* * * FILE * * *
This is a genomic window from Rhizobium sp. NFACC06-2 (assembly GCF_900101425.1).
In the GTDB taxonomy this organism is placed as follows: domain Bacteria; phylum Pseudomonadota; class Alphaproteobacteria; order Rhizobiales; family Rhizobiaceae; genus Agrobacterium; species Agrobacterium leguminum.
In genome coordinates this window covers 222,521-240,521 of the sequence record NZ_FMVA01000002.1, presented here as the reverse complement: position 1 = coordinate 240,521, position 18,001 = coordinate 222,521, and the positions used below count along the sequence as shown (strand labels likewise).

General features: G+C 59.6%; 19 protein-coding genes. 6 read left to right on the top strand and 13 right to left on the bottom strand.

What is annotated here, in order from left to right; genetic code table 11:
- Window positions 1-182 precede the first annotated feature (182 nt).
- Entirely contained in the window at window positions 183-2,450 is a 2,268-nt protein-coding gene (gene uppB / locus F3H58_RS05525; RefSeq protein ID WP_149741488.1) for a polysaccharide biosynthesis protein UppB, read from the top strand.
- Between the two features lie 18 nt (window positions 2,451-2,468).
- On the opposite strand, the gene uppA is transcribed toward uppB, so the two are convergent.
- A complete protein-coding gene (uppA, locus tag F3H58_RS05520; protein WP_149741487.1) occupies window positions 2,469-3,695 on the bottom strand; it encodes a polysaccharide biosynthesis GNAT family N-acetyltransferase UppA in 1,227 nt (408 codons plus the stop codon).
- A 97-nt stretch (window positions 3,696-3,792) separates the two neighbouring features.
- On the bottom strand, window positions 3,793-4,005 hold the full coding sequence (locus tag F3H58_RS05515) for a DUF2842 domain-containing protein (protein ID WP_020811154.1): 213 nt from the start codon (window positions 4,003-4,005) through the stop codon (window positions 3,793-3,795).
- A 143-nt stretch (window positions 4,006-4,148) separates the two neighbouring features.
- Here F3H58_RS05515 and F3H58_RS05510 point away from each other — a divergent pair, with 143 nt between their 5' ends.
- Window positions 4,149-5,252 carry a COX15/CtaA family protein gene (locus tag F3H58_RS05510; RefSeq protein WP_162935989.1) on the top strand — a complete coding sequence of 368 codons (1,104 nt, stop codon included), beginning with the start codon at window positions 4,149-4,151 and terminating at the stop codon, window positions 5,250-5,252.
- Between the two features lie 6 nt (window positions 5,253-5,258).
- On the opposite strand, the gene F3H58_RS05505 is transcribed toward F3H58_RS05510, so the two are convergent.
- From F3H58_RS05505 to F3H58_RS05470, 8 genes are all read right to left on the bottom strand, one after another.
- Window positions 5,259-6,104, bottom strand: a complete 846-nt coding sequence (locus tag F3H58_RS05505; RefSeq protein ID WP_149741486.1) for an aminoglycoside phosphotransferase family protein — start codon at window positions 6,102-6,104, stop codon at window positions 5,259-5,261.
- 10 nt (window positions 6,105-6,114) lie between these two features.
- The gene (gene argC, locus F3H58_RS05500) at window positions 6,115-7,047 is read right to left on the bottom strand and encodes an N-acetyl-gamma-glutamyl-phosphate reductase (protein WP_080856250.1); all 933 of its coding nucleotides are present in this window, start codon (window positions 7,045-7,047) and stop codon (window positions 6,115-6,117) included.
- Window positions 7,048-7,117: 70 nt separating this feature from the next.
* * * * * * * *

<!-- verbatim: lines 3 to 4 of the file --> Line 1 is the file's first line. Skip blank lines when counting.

In genome coordinates this window covers 222,521-240,521 of the sequence record NZ_FMVA01000002.1, presented here as the reverse complement: position 1 = coordinate 240,521, position 18,001 = coordinate 222,521, and the positions used below count along the sequence as shown (strand labels likewise).

General features: G+C 59.6%; 19 protein-coding genes. 6 read left to right on the top strand and 13 right to left on the bottom strand.